More than five months after an investment team that includes Alma Realty Corp. submitted a required form to the city that’s supposed to allow campaigns and city agencies to identify which individuals and entities should be subject to the 2007 “pay to play” limits on campaign contributions, the developers applying for a rezoning to build a 1,723-unit residential and commercial complex on the Astoria waterfront still don’t show up in the city’s database.
Shortly after Commercial Observer reported that Alma executive John Mavroudis forwarded donations higher than the strict donation limits to Council Member Mark Weprin and Queens Borough President Melinda Katz last month, officials with the Department of City Planning admitted the agency didn’t send the form on time to another agency tasked with maintaining the rotating list of over 6,000 entities and over 23,000 individuals who have a vested interest in city affairs, an oversight that advocates say might not have made a difference if the onus for enforcing and living up to the law the City Council passed to limit so-called “doing business” contributions fell more squarely on politicians themselves.
“They thought it was unfair to put the burden on the candidate,” said Gene Russianoff, staff attorney for the New York Public Interest Research Group, said of the lawmakers who passed the 2007 law. “I think it wasn’t the right decision, but it wasn’t by accident.”
The form that “2030 Astoria Developers LLC,” the entity that’s currently pressing for its rezoning for Astoria Cove before the City Planning Commission, didn’t make it from the Department of City Planning to the Mayor’s Office of Contract Services until after July, an agency representative said, leaving the form that Alma handed over to City Planning on March 20 still not reflected in the database that’s updated on a monthly basis and hasn’t gotten a fresh update since July 31. The City Planning agency, which usually transfers the forms once a month, will implement new procedures to ensure timely transmission and work with the other agency on creating more frequent updates to the list, a spokeswoman for City Planning said.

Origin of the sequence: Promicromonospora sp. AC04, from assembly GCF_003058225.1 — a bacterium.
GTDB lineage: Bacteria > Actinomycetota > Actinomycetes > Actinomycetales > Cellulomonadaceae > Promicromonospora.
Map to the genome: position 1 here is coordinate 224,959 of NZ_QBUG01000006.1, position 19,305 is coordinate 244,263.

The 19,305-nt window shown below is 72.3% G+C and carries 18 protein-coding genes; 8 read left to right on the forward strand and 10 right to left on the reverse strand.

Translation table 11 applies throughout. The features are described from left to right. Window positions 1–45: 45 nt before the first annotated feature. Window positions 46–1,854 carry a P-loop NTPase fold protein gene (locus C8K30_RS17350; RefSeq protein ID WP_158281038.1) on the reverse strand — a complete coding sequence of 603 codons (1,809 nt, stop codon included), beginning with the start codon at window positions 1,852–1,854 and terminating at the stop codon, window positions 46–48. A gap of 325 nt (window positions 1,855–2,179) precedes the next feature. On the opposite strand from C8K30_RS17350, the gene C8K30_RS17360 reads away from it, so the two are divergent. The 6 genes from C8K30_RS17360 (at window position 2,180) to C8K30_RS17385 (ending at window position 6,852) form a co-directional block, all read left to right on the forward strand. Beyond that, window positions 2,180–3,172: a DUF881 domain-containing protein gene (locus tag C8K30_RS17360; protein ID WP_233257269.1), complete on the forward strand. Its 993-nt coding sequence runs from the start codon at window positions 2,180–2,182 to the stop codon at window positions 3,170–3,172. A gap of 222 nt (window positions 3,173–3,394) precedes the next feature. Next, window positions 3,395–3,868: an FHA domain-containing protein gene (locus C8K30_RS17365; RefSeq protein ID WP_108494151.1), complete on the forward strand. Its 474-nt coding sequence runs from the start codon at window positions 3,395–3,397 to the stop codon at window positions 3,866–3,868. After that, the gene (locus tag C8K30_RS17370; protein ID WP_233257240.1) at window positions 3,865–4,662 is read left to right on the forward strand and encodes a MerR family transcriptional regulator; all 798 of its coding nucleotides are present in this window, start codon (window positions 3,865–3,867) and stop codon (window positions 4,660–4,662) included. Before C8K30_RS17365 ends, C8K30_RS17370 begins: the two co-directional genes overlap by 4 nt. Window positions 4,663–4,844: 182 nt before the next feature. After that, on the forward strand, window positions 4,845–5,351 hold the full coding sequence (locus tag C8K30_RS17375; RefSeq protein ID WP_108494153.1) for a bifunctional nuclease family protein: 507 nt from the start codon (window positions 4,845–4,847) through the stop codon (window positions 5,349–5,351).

But until the development team shows up in the database, contributions from Mr. Mavroudis, whose name is the only one that appears on the “doing business” form in question, won’t trigger refunds or constitute a campaign finance violation for donations greater than $250 to City Council candidates, $320 to borough president candidates and $400 to mayoral candidates, representatives for the city Campaign Finance Board told CO last month. The regulations that require lower contributions from Uniform Land Use Review Procedure applicants relate to a class of individuals engaged in business dealings with the city that sets itself apart from the group of lobbyists, contractors and other people and entities doing business with the city, said Matthew Sollars, a spokesman for the board.
“They are only in the database once the ULURP application is certified, then they drop out four months after the process ends,” said Mr. Sollars. “The point is that individuals engaged in real estate transactions or land use matters are much more likely to contribute than people who are in the database for other reasons.”
While representatives for Alma Realty said no one at the firm was available to comment, they previously told CO that Mr. Mavroudis was “apparently due back a slight refund.” A spokesman for Ms. Katz said the borough president had returned the entire $1,000 donation Mr. Mavroudis gave her campaign, while Mr. Weprin’s office didn’t respond to a request to verify whether the Queens Democrat had returned any of the $500 donation he received.
And 2030 Astoria Developers, whose application City Planning certified on April 21, will officially show up as doing business with the city in the next round of updates to the database, said a spokeswoman for the Mayor’s Office of Contract Services.